The Course in Civil Engineering is designed for students who wish to adopt civil engineering
as a profession, and to engage in such work as the survey of lands, leveling, topographical
engineering, triangular or geodetic surveying; the location and construction of roads, railways,
and canals; the designing and construction of bridges of wood, iron, or stone; the building of
dams, reservoirs, and systems of water supply, drainage and sewerage; and the improvement
of rivers, harbors, and seacoasts.

The Course in Chemistry is designed for students who wish to become professional chemists,
either as teachers, investigators, or manufacturers in chemical industries, and for those who
wish to become expert chemists preparatory to the jDursuit of medicine, pharmacy, etc.

IRREGULAR COURSES NOT LEADING TO A DEGREE.

An applicant for admission to either a partial or a special course must obtain from the Presi-
dent permission to take the necessary examinations, from the proper instructors, certificates of
having passed such examinations, and from the Faculty permission to take the studies desired.
Certificates of admission signed by the Recorder, who will furnish blank forms for the purpose,
must be presented before the applicant will be admitted to recitations. A student pursuing a
partial or special course will not be allowed, without the consent of the Faculty, to omit any of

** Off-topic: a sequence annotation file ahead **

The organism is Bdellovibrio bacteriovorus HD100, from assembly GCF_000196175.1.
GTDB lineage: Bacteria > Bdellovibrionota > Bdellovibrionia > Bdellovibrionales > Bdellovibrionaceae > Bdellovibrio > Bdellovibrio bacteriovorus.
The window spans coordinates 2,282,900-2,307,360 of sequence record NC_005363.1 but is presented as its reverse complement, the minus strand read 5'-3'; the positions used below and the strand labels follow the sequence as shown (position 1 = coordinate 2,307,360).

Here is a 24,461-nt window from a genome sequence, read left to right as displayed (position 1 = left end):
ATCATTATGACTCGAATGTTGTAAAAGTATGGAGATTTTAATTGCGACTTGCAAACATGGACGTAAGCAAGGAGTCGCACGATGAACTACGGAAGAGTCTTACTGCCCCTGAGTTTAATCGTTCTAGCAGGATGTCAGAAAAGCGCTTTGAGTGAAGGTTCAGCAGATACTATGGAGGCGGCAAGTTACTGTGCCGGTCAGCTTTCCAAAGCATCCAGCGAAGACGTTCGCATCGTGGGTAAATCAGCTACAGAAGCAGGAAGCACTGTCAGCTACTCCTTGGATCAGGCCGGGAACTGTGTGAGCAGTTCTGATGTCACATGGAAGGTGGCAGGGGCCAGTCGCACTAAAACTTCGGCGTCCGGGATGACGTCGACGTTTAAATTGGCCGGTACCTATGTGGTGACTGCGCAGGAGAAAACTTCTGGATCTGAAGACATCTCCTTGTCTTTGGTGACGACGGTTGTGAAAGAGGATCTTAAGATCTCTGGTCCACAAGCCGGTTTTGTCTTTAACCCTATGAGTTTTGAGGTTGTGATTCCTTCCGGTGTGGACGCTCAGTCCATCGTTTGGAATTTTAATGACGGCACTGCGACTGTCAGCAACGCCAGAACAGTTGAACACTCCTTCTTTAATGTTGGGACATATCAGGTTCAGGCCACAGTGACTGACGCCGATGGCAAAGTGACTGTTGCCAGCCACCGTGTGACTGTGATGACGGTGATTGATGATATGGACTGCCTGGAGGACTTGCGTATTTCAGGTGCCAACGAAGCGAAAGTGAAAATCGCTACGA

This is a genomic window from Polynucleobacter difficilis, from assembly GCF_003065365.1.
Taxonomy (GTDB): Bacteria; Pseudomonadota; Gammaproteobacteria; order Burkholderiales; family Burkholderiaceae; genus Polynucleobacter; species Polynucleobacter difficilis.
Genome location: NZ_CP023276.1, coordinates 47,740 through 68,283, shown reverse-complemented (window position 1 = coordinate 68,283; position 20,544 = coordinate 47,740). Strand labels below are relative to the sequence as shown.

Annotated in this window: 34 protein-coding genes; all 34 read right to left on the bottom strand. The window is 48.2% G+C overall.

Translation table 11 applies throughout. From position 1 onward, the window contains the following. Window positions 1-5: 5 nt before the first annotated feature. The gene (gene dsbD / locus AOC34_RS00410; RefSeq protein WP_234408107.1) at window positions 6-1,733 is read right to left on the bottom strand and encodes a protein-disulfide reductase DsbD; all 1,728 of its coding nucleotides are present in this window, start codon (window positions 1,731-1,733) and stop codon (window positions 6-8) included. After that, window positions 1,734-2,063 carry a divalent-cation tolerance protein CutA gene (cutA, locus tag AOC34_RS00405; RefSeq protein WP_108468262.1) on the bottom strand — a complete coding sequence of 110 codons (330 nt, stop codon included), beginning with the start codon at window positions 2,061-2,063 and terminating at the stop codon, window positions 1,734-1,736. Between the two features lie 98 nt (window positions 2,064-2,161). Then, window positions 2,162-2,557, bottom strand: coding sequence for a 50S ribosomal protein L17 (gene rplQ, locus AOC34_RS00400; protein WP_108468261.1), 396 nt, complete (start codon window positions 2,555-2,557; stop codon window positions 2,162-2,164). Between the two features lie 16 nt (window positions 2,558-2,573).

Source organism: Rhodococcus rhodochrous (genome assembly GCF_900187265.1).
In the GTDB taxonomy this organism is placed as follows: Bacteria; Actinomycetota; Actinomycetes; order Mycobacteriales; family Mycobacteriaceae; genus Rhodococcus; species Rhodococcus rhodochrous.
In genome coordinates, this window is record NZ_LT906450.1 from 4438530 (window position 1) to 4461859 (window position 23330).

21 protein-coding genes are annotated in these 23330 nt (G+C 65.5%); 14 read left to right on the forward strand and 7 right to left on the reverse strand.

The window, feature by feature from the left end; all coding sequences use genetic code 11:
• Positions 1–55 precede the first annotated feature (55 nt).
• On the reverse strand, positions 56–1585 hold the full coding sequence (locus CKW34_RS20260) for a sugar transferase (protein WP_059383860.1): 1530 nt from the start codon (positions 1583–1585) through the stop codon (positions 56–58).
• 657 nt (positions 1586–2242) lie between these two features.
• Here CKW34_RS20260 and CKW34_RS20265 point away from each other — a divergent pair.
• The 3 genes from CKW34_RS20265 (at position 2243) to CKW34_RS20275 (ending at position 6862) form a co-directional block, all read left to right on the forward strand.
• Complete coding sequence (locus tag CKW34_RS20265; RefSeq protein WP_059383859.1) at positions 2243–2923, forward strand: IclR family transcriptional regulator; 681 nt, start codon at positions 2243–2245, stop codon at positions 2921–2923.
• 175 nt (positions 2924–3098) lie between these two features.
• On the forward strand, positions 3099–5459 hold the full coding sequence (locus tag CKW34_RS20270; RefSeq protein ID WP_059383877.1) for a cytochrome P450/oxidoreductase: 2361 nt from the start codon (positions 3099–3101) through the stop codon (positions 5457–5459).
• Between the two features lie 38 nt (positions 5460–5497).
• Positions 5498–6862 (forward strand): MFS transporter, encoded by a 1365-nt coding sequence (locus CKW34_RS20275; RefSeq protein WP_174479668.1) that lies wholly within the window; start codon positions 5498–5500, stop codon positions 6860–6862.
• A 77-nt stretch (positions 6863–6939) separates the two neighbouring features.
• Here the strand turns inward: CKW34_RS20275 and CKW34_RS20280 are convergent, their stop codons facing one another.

the studies he has selected, and he shall be subject to all the regulations governing regular stu-
dents with respect to examinations and conditions.



30

An acceptable schedule of studies must be filed with the Recorder during the first week of
every term by every student pursuing an irregular course.

A student pursuing an irregular course is not enrolled in any of the college classes. Students
who wish a thorough and systematic education are advised to take one of the eight regular
courses.

Courses at Large. ^A course at large is a full but purely elective course, and may include
auy study pursued in the University. A student at large who has satisfactorily completed
studies equivalent to those pursued in one of the regular courses, may, by vote of the Faculty,
he recommended to a degree, or he may, upon leaving the University, receive a certificate of
proficiency in the studies he has pursued and in which he has attained marked scholarship. A
candidate who wishes to take a course at large must pass the examinations for admission to
some one of the courses leading to a degree, and he must, by further examination, satisfy the
Faculty of his fitness to take such advancer! studies as he may elect. He must also elect such
a schedule of studies as will make up the full number of hours required of a student pursuing
a regular course. A student who fails to maintain his standing as a regular student will not be
admitted to a course at large.

Special Courses. — A special course does not lead to a degree, but a special student may,
upon leaving the University, receive a certificate of proficiency in the studies that he has pur-



Online LibraryCalifornia. LegislatureAppendix to the Journals of the Senate and Assembly of the ... session of the Legislature of the State of California (Volume 1885v.1) → online text (page 53 of 83)